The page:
What is Brian Christian’s and Tom Griffith’s book Algorithms to Live By about? What is the key message to take away from the book?
Algorithms to Live By is an instruction manual for life: a collection of unconventional wisdom drawn from the field of computer science. Computers and humans share many of the same problems, and the same solutions that have allowed us to optimize the field of computing may be the ticket to optimizing our own lives.
Below is a brief overview of Algorithms to Live By: The Computer Science of Human Decisions.
Algorithms to Live By: The Computer Science of Human Decisions
In their book Algorithms to Live By, Brian Christian and Tom Griffiths make the case that computer science, a field that’s typically seen as highly specialized, actually contains a wealth of practical knowledge we can use to improve our lives. Computers can process tasks with blinding efficiency and quickly come up with creative solutions to complex problems. The authors of Algorithms to Live By argue that, by utilizing the same strategies as computers, we can do the same.
The authors assert that this is true because humans and computers face very similar problems. Both humans and computers are motivated to use their limited resources (which include memory, attention, and time) as optimally as possible. Consequently, many of the algorithms, or sets of instructions, that computers use to solve their problems work just as well in our own lives.
We’re going to discuss all eleven of Christian and Griffiths’s “algorithms to live by,” which we’ve divided into four categories: First, we’ll take a look at algorithms intended to help you make better decisions. Second, we’ll detail some algorithms to help you organize your life. Third, we’ll show off algorithms to help you solve difficult problems. Finally, we’ll discuss a couple of miscellaneous algorithms that don’t fit into the other categories.
|Is the Brain Really a Computer?|
Christian and Griffiths aren’t the first to compare the brain to a computer as the basis for their argument—researchers have been using this analogy for decades. Today, the question of whether or not we should view the brain as a complex computer is at the heart of a fierce debate.
Some experts claim that the metaphor is limiting insights on the cutting edge of neuroscience more than it’s aiding them. They poke holes in the metaphor, pointing out ways in which the brain behaves unlike a computer and arguing that such inaccuracies will lead researchers to misguided assumptions.
On the other hand, other experts argue that the brain-as-computer metaphor has not yet outlived its usefulness. In their eyes, it doesn’t matter if the brain doesn’t act like a computer—what matters is the fact that the brain accomplishes many of the same functions as computers do: It intakes, processes, and exports information. The fact that your brain computes makes it a computer.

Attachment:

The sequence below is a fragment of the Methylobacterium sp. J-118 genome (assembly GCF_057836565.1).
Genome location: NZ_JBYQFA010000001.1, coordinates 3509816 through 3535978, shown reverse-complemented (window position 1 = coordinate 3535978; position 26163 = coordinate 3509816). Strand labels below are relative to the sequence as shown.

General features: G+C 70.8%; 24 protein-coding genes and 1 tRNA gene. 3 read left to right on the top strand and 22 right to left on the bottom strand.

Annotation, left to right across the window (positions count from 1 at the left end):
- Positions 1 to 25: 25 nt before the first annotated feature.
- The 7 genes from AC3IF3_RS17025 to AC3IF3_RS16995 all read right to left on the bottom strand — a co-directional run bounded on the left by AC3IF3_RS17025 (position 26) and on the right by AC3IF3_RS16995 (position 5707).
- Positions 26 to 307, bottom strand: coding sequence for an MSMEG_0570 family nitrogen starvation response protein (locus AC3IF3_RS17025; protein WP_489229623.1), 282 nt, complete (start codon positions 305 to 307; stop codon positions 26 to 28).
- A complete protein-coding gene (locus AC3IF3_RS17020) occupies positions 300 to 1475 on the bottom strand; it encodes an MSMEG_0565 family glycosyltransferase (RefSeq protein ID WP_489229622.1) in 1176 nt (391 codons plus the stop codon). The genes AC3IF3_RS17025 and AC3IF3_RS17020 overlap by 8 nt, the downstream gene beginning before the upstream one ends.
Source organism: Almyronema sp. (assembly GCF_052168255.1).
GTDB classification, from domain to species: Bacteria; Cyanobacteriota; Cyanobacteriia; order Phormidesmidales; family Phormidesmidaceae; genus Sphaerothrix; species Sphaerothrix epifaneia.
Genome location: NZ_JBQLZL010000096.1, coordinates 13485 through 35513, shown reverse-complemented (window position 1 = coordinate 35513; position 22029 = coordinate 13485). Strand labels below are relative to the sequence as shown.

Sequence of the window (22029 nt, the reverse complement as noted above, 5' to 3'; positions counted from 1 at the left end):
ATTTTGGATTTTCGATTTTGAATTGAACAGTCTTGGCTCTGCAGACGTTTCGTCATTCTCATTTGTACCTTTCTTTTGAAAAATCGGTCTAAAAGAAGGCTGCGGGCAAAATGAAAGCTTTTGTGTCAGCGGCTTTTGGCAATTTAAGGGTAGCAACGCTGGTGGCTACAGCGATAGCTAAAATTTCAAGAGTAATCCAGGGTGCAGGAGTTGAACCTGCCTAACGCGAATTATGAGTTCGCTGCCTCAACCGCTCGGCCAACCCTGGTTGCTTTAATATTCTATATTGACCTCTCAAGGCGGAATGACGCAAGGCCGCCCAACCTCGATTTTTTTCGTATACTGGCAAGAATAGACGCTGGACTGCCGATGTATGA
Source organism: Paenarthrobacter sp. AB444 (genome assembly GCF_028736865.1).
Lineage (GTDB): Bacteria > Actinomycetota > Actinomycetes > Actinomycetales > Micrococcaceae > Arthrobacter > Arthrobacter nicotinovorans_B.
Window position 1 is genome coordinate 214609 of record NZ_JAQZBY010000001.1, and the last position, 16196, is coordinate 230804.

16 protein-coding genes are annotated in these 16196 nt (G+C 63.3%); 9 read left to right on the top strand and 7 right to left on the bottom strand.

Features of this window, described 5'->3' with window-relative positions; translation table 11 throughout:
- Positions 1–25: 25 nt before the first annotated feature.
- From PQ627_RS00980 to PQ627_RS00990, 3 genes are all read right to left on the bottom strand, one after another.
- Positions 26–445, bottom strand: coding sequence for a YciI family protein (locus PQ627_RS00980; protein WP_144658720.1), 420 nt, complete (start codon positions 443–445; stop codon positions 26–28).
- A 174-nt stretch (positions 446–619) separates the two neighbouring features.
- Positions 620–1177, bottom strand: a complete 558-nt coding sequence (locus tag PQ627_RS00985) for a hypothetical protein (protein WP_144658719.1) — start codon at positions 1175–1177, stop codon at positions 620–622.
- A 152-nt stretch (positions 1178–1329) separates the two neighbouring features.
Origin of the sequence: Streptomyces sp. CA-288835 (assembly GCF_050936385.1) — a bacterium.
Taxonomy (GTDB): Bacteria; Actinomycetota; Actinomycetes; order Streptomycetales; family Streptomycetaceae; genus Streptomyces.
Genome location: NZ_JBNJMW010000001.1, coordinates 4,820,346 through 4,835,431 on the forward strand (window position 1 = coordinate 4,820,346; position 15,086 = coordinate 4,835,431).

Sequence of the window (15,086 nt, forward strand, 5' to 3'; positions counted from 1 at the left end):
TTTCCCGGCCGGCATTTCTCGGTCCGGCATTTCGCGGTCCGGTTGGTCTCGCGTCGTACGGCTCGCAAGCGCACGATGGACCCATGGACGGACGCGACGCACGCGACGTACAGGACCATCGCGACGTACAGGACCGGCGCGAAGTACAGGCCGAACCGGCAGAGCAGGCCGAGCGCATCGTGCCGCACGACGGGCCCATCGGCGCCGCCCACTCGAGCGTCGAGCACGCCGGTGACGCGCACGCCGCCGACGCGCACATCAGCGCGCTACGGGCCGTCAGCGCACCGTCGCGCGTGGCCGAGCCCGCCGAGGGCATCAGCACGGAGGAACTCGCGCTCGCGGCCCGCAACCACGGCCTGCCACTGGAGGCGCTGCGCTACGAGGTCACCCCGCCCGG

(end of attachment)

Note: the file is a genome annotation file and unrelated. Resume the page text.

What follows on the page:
Algorithm #1: How to Know When to Settle
Christian and Griffiths’s first algorithm is: To choose the best from a series of options, explore without committing for the first 37%, then commit to the next top pick you see. This algorithm is designed to solve something mathematicians call an “optimal stopping problem”—when faced with a series of options, when do you settle down and commit to the opportunity in front of you if you don’t know what opportunities will be available in the future?
For example, imagine you’re looking for a job and know your skills are in high demand. After a couple of days of searching, you receive an offer out of the blue that’s better than any of the available positions you’ve seen so far. However, it doesn’t have everything you’re looking for. Do you take it or keep searching for better options?
According to Christian and Griffiths, statisticians have determined that the optimal way to solve this problem is to initially reject all opportunities, exploring your options to get a sense of what quality looks like. Then, at a certain point, commit to the next option that’s better than any you’ve seen so far. By calculating the probability that you pick the best option available for every possible “pivot point” from exploration to commitment, researchers have determined that you should explore for the first 37% of options, then commit to the next best opportunity.
Algorithm #2: How to Optimize Your Life
Christian and Griffiths’s next algorithm is a broader directive that applies to any area of your life you want to improve: To optimize your life, pursue whatever opportunity has a chance to be the greatest.
The authors frame life as a complex “multi-armed bandit” problem, referring to a model computer scientists use in machine learning. The multi-armed bandit is a theoretical experiment in which a decision-making agent is presented with a row of slot machines (“one-armed bandits”) and must try out different machines, learning from the outcomes to figure out which will pay off the most.